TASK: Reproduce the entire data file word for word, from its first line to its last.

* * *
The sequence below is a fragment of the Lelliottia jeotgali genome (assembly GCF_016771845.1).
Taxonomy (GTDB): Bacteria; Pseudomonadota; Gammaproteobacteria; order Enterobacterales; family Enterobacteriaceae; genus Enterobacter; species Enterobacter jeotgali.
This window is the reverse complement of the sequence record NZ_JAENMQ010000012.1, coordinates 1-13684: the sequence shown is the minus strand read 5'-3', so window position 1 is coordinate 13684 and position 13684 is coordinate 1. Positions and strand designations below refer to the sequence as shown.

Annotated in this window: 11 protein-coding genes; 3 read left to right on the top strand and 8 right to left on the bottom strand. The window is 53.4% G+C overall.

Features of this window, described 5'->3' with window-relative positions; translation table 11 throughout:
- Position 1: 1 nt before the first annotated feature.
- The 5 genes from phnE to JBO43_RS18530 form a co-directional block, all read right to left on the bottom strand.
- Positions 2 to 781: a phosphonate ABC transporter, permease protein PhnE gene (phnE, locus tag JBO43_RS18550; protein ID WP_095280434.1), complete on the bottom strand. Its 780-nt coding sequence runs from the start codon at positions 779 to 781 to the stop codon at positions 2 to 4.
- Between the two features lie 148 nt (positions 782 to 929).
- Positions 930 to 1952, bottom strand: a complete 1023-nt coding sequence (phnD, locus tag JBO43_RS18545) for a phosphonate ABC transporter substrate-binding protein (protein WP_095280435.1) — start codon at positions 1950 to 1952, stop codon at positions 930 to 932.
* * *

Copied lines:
The sequence below is a fragment of the Lelliottia jeotgali genome (assembly GCF_016771845.1).
Taxonomy (GTDB): Bacteria; Pseudomonadota; Gammaproteobacteria; order Enterobacterales; family Enterobacteriaceae; genus Enterobacter; species Enterobacter jeotgali.
This window is the reverse complement of the sequence record NZ_JAENMQ010000012.1, coordinates 1-13684: the sequence shown is the minus strand read 5'-3', so window position 1 is coordinate 13684 and position 13684 is coordinate 1. Positions and strand designations below refer to the sequence as shown.

Annotated in this window: 11 protein-coding genes; 3 read left to right on the top strand and 8 right to left on the bottom strand. The window is 53.4% G+C overall.

Features of this window, described 5'->3' with window-relative positions; translation table 11 throughout:
- Position 1: 1 nt before the first annotated feature.
- The 5 genes from phnE to JBO43_RS18530 form a co-directional block, all read right to left on the bottom strand.
- Positions 2 to 781: a phosphonate ABC transporter, permease protein PhnE gene (phnE, locus tag JBO43_RS18550; protein ID WP_095280434.1), complete on the bottom strand. Its 780-nt coding sequence runs from the start codon at positions 779 to 781 to the stop codon at positions 2 to 4.
- Between the two features lie 148 nt (positions 782 to 929).
- Positions 930 to 1952, bottom strand: a complete 1023-nt coding sequence (phnD, locus tag JBO43_RS18545) for a phosphonate ABC transporter substrate-binding protein (protein WP_095280435.1) — start codon at positions 1950 to 1952, stop codon at positions 930 to 932.